Today's Date: May 16, 2021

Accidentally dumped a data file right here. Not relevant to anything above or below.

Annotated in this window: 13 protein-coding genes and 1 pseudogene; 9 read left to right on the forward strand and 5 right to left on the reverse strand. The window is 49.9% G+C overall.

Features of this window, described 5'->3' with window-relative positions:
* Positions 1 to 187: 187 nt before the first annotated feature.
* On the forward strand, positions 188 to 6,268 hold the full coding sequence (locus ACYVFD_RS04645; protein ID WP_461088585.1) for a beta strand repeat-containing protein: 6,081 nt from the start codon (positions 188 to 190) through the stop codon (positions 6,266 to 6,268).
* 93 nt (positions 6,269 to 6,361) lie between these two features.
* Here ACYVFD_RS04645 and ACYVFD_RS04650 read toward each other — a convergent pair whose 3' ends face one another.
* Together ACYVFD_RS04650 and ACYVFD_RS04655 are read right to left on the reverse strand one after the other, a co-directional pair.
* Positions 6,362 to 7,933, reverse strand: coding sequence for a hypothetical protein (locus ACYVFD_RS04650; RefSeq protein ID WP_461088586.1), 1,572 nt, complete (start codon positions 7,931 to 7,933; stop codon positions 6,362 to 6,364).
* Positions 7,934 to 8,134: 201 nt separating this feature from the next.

Save the Galaxy in the Epic Saga of Commander Shepard With Mass Effect Legendary Edition Today   •   Clark Atlanta University Partners With the National Coalition on Black Civic Participation (NCBCP) To Launch $1 Million Partners   •   MetroPlusHealth to Host Virtual Town Hall: Stand Up Against Anti-Asian Hate   •   ScholarShare 529 to Offer Families College Savings Stimulus for 529 Day   •   BREAKING NEWS: CAIR Joins Boycott of White House Eid Celebration in Response to Biden Administration's Defense of Israeli Attack   •   Young Women with Chest Pain Wait Longer and Receive Less Urgent Care Than Men   •   California Family Physicians Applaud Expansion of COVID-19 Vaccine to Adolescents   •   KB Home Announces the Grand Opening of Hudson Grove, a New-Home Community in North Jacksonville, Priced from the $270,000s   •   Mental Health in Focus: Healthline Announces Next Live Town Hall   •   The Race Epidemic Documentary Featuring CA Attorney General Rob Bonta, Former Treasurer John Chiang, Congressmember Judy Chu Pre   •   Grand Council Treaty #3, Canada and Ontario sign a Memorandum of Understanding to improve education for First Nations students   •   RYB Education, Inc. Files Its Annual Report on Form 20-F   •   Pole for Grosjean, Honda at GMR Grand Prix of Indianapolis   •   Pyxus International, Inc. Announces Date of 2021 Annual Meeting   •   Optime Care Calls for Greater Awareness of Hereditary Angioedema, Highlights Patient-First Strategy for Treatment and Optimized   •   Southern Glazer’s Wine & Spirits Hosts Education Panel in Support of Asian American and Pacific Islander Heritage Mont   •   IndyCar Drivers Take Flight at LIFT Academy   •   Scott’s Liquid Gold-Inc. Reports First Quarter Results   •   After 59 Years, the Families of Flying Tiger Line Flight 739 Receive Closure   •   Mastercard and National Women’s Soccer League Announce Multi-Year Partnership Centered on Elevating Visibility for the Spo